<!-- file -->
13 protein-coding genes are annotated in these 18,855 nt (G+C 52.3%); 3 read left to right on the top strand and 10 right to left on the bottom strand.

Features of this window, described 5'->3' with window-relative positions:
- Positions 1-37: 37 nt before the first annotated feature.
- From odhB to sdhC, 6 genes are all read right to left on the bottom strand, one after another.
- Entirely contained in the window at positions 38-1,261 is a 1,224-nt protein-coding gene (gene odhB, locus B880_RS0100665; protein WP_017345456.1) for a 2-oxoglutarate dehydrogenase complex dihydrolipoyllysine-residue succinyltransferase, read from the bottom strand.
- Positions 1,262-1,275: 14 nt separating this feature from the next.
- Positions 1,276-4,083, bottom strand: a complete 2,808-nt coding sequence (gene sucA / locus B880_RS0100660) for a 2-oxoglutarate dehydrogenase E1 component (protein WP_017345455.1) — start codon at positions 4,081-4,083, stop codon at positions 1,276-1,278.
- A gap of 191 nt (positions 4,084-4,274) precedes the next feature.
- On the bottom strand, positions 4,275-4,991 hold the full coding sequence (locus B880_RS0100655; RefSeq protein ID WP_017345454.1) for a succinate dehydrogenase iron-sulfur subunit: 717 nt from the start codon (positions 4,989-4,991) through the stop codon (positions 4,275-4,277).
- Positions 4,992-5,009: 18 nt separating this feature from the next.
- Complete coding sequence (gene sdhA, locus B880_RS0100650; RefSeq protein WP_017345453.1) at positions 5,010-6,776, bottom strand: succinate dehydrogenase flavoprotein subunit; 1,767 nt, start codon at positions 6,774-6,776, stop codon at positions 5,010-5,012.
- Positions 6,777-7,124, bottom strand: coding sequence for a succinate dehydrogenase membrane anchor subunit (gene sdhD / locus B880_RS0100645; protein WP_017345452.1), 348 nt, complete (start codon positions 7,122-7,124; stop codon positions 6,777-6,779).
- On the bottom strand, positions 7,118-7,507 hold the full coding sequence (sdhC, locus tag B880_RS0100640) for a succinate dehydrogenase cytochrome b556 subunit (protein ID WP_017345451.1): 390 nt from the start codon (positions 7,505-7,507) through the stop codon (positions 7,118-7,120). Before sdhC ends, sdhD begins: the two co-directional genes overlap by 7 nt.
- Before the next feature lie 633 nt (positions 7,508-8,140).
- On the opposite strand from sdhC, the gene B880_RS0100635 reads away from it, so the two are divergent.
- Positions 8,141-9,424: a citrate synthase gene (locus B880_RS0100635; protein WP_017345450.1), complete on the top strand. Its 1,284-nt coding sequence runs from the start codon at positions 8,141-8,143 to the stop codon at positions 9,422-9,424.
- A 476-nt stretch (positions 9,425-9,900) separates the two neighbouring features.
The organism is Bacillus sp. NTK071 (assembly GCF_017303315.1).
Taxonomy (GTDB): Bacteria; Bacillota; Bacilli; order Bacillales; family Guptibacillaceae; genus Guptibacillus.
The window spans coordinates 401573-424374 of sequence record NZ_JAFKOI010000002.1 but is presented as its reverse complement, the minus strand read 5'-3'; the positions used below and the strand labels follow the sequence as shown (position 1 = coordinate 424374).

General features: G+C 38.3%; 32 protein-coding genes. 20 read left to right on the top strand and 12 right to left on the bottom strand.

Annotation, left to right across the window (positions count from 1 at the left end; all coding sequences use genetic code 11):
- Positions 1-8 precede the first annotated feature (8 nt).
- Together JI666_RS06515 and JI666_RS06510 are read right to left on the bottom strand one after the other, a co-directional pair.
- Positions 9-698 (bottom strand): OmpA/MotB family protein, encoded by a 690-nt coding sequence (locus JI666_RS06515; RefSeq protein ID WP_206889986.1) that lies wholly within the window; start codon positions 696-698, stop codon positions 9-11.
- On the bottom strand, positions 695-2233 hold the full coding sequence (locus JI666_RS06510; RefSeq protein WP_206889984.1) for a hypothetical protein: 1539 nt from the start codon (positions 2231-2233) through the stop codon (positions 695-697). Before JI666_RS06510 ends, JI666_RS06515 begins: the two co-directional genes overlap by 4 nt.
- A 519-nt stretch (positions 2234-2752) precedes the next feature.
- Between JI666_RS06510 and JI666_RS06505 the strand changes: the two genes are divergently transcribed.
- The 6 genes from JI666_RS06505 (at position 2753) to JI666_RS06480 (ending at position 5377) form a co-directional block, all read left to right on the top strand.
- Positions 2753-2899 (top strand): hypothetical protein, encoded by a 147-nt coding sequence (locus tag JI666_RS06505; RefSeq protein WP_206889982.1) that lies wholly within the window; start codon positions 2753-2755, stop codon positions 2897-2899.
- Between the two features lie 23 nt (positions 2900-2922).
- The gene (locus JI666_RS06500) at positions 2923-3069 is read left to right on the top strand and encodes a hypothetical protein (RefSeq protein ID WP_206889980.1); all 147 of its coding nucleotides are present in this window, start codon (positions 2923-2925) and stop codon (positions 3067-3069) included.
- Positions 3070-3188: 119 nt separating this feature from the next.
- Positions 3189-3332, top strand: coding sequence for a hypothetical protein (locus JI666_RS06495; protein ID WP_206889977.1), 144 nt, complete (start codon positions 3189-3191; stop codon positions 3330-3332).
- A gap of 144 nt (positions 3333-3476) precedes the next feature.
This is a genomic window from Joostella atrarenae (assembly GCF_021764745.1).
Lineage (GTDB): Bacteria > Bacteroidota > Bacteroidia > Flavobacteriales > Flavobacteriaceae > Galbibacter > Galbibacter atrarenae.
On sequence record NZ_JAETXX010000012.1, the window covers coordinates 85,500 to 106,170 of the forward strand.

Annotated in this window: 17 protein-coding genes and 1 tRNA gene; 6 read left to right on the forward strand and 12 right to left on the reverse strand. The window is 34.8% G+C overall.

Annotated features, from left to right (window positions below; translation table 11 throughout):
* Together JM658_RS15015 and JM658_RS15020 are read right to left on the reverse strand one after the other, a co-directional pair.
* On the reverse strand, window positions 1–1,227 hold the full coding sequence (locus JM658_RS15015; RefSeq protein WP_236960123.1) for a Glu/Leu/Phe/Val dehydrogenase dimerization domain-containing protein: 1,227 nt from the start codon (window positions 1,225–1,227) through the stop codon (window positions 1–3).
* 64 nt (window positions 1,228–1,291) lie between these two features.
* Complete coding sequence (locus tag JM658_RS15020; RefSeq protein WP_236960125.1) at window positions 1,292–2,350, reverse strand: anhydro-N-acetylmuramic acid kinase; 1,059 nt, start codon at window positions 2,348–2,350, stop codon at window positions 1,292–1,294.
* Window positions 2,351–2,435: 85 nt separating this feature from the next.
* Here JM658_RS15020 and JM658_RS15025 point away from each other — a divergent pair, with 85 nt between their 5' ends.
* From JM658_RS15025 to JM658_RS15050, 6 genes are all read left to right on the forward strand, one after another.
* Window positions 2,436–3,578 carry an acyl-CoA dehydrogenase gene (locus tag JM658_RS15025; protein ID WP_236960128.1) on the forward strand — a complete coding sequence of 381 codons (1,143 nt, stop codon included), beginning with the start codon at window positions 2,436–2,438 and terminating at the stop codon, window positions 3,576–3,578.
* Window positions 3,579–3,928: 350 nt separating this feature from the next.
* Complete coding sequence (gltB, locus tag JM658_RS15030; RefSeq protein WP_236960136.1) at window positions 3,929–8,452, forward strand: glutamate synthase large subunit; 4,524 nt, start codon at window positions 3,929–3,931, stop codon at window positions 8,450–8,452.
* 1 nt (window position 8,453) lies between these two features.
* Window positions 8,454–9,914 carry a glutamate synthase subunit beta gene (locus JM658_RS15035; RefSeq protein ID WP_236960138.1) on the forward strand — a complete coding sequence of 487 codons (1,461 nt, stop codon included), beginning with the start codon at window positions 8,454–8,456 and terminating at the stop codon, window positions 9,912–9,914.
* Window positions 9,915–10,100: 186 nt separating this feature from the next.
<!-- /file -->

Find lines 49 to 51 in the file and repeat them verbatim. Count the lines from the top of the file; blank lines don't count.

* Window positions 3,579–3,928: 350 nt separating this feature from the next.
* Complete coding sequence (gltB, locus tag JM658_RS15030; RefSeq protein WP_236960136.1) at window positions 3,929–8,452, forward strand: glutamate synthase large subunit; 4,524 nt, start codon at window positions 3,929–3,931, stop codon at window positions 8,450–8,452.
* 1 nt (window position 8,453) lies between these two features.